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E-mail Etiquette: 15 Essential Things You Need to Know for Efficient, Effective Email Communication

About 171 billion e-mails are sent each day, according to 2006 statistics from Radicati Group. This amounts to nearly 2 million e-mails sent every second, and although 70 percent to 72 percent of them are spam and viruses, about 1.1 billion of us send legitimate e-mails.


The Golden Rule applies to e-mail too: You should only send an e-mail message that you would like to receive.

But that doesn't mean we're always sending appropriate e-mails. In fact, because e-mail is so one-sided, your witty quip may be perceived as snotty by its recipient, your attempt at humor distasteful.

This is because while e-mail excels at speed and efficiency, it lacks personality. There are no facial cues, no innuendos, no clues given by tone of voice that let a reader in on the message's intended meaning.

The result can be disastrous: a professional e-mail that sounds too personal, a familiar one that's too stiff or, worst of all, a flamer.

Flaming is a term that describes emotionally charged, angry or otherwise insulting e-mails -- the types that you've perhaps wished you could retrieve after you've already hit "send."

In the 21st century, e-mail is essential. So, then, is learning the proper e-mail etiquette so that your e-mails get your message across, and nothing more.

  1. Proof your e-mail before hitting send. Is it polite? Spelled correctly? Offensive?

  2. Only send the e-mail to those who need it and are directly involved.

  3. Keep it short and simple. One subject per e-mail is best.

  4. Make subject lines count. Write "Meeting today at 11" instead of just "meeting."

Send: The Essential Guide to Email for Office and Home

If you use e-mail, you need Send: The Essential Guide to Email for Office and Home. It's a practical, witty and quick read that will prevent you from making serious e-mail blunders, and give you perfect e-mail etiquette that even your co-workers will rave about.

  1. Don't forward personal/confidential information. If you need to forward on an e-mail that contains confidential information, make sure you have the writer's permission to do so.

  2. Use the "inverted pyramid" as a writing guide, putting your most important statement first, then following with supporting details.

  3. Know when NOT to e-mail. Sometimes, a face-to-face meeting or a phone call really is necessary, such as when you're relaying complex or very important news (Best to tell mom you're pregnant in person, not via e-mail. Likewise with telling employees they're getting laid off or explaining an important new project.)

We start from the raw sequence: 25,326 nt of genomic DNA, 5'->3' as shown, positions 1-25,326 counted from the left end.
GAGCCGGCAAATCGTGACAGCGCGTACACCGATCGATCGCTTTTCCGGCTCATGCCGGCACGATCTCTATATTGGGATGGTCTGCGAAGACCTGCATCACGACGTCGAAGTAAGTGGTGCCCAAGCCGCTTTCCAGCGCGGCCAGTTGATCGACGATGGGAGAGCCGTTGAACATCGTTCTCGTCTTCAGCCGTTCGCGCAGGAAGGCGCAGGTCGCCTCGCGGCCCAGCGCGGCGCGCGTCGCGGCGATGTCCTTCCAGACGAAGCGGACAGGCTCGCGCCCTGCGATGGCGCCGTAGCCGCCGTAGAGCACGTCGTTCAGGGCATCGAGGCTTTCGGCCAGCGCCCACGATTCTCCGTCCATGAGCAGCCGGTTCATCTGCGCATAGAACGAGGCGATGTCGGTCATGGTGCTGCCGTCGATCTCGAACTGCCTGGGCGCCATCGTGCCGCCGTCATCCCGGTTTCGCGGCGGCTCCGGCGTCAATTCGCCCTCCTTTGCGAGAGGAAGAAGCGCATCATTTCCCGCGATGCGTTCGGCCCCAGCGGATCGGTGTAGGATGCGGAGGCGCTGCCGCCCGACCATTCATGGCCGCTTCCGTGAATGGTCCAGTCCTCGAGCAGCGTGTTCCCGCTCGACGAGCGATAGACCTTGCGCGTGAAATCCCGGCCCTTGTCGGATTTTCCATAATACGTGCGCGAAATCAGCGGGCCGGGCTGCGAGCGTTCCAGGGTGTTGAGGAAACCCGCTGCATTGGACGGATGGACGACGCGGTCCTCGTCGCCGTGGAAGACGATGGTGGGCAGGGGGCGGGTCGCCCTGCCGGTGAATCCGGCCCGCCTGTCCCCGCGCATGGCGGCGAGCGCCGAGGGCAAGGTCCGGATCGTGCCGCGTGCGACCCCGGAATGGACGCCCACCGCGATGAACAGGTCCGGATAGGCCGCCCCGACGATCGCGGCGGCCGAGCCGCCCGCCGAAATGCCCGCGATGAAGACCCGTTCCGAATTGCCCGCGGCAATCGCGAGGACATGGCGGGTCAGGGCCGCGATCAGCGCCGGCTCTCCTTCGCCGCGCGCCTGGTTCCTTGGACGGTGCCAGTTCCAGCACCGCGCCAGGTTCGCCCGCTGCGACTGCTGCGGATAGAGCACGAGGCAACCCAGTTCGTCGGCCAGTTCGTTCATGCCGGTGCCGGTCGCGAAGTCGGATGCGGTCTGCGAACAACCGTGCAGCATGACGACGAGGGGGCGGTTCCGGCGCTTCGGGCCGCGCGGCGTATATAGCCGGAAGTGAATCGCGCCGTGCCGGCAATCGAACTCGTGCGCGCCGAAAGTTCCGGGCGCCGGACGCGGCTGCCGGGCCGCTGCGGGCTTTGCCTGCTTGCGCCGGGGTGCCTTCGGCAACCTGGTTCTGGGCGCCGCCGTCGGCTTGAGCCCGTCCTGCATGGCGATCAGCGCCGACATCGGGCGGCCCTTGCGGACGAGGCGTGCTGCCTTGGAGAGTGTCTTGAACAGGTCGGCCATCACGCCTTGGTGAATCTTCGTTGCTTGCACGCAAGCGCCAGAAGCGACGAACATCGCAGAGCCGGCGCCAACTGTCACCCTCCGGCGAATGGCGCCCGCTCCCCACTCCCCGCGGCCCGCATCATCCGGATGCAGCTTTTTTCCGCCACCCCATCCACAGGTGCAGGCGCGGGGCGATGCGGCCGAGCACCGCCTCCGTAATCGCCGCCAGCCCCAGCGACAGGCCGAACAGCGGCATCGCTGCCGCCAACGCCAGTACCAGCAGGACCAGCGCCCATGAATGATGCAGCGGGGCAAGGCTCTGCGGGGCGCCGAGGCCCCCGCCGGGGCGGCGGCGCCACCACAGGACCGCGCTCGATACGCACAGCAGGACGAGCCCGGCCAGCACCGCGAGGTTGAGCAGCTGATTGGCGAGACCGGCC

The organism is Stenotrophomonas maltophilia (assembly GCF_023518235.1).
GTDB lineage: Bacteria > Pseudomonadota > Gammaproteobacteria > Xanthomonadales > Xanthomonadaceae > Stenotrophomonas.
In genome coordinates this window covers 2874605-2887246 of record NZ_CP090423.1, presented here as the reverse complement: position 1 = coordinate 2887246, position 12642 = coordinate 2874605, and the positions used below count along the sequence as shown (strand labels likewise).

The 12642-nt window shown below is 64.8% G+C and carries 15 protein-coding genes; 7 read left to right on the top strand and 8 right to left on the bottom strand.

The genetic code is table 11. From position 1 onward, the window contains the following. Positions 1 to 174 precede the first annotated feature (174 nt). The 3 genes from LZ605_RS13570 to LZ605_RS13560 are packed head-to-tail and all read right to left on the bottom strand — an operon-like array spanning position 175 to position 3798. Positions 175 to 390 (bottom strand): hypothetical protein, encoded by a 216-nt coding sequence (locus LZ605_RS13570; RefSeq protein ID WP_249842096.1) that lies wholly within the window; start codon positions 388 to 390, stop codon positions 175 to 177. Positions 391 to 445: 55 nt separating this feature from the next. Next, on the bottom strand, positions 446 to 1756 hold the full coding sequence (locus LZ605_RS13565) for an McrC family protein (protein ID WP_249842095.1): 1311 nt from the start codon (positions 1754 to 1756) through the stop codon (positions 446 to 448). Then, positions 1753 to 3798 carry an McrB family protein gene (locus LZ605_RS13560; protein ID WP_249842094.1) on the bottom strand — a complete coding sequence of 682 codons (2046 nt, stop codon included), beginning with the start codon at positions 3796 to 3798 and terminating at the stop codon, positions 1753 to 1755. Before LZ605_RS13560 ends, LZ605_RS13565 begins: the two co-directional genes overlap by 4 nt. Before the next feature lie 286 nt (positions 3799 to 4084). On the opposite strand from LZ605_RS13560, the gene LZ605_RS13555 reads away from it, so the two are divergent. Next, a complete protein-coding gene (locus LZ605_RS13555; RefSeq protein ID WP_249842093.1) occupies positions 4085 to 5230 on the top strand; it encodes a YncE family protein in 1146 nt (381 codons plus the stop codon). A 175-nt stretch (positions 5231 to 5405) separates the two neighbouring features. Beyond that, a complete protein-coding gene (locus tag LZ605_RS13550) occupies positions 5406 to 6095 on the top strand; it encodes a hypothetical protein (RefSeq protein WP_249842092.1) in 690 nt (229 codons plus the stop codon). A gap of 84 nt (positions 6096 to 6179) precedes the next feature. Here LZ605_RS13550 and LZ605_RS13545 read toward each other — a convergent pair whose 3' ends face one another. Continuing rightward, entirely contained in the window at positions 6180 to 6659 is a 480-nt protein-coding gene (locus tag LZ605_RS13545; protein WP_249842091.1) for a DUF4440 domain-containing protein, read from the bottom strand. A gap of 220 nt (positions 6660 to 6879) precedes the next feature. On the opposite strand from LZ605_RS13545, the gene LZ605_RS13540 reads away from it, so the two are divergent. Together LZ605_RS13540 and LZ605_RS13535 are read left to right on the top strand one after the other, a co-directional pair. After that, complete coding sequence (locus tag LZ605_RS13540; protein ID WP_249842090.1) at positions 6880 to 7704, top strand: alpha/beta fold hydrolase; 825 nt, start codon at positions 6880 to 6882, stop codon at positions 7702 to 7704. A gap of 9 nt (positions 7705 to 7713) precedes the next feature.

4. Use proper formatting. People read e-mail differently than they read a piece of paper in that they only scan an e-mail. To make sure your point is heard, keep paragraphs short and include a blank line in between them.

  5. Avoid USING ALL CAPS! This makes it seem like you are screaming your message. If you want to emphasize a point, *asterisks* can be used around the phrase.

  6. Limit your use of the "high-priority" flag. If you use it too often, it won't have an impact when something really IS high priority.

  7. Use emoticons (those little smiley, or sad, faces) sparingly, and only with people who you are familiar with (and who are familiar with emoticons).

  8. Rather than including an entire original message in your response, <insert a snippet that you're responding to in brackets>.

  9. Avoid flaming e-mails. If you're angry, don't write an e-mail until you've cooled down.

  10. Resist getting caught up in back-and-forth e-mail arguments. Step away from the argument for a while, or make a phone call to try and clear matters up.

  11. For a more in-depth guide on e-mail etiquette, consult Send: The Essential Guide to Email for Office and Home. This is one that should be in everyone's top desk drawer!

Recommended Reading

E-mail Miscommunication: How to Make Sure the Tone & Message of Your E-mail Messages are Never Misunderstood

The World's #1 Internet Threat May Be Robbing Your Identity Right Now


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